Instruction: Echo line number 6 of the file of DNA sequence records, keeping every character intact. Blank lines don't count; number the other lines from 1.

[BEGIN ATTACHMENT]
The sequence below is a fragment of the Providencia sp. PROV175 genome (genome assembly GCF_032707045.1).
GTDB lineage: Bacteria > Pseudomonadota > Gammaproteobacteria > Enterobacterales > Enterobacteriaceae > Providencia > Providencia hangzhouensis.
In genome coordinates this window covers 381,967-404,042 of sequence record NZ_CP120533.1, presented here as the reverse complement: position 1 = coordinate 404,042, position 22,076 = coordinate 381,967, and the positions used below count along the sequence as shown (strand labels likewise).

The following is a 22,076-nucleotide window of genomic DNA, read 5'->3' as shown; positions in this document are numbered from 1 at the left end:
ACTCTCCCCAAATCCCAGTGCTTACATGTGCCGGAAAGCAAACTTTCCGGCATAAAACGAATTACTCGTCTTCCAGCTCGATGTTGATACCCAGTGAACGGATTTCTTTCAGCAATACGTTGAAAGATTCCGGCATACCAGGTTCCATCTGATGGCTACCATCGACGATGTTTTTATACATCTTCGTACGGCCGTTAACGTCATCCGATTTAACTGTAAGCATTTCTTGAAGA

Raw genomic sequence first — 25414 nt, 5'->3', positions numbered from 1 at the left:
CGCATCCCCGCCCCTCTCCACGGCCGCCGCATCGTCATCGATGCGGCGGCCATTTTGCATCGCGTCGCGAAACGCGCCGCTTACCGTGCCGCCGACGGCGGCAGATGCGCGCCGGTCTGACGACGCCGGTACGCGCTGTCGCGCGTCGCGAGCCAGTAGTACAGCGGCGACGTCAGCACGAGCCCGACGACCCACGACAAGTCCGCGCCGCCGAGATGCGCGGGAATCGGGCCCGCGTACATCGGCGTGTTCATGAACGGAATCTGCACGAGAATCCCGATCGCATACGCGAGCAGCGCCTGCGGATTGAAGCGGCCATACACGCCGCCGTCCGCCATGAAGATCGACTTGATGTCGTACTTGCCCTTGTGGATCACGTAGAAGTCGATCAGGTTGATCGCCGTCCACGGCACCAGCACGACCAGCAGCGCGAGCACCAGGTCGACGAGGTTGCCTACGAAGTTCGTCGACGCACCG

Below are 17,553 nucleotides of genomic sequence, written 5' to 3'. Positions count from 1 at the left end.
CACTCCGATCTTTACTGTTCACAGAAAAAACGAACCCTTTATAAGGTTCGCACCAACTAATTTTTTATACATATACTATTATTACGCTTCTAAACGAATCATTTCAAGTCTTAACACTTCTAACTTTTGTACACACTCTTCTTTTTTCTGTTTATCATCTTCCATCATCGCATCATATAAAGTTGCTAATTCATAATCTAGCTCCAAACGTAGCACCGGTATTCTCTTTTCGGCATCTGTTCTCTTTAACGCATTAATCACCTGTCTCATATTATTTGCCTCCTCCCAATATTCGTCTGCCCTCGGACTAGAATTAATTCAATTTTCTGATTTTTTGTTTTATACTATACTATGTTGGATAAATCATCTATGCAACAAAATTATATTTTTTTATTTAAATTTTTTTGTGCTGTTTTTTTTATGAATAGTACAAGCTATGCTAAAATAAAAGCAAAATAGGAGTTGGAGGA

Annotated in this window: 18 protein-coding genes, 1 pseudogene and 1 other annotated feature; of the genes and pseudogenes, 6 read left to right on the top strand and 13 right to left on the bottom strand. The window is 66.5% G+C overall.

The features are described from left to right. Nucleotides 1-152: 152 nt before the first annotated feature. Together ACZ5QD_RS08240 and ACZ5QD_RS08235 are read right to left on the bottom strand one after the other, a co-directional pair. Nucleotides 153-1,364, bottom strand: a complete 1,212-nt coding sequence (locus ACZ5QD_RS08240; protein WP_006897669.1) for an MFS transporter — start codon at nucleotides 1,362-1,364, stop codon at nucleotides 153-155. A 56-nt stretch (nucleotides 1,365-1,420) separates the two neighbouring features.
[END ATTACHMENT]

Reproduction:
Raw genomic sequence first — 25414 nt, 5'->3', positions numbered from 1 at the left: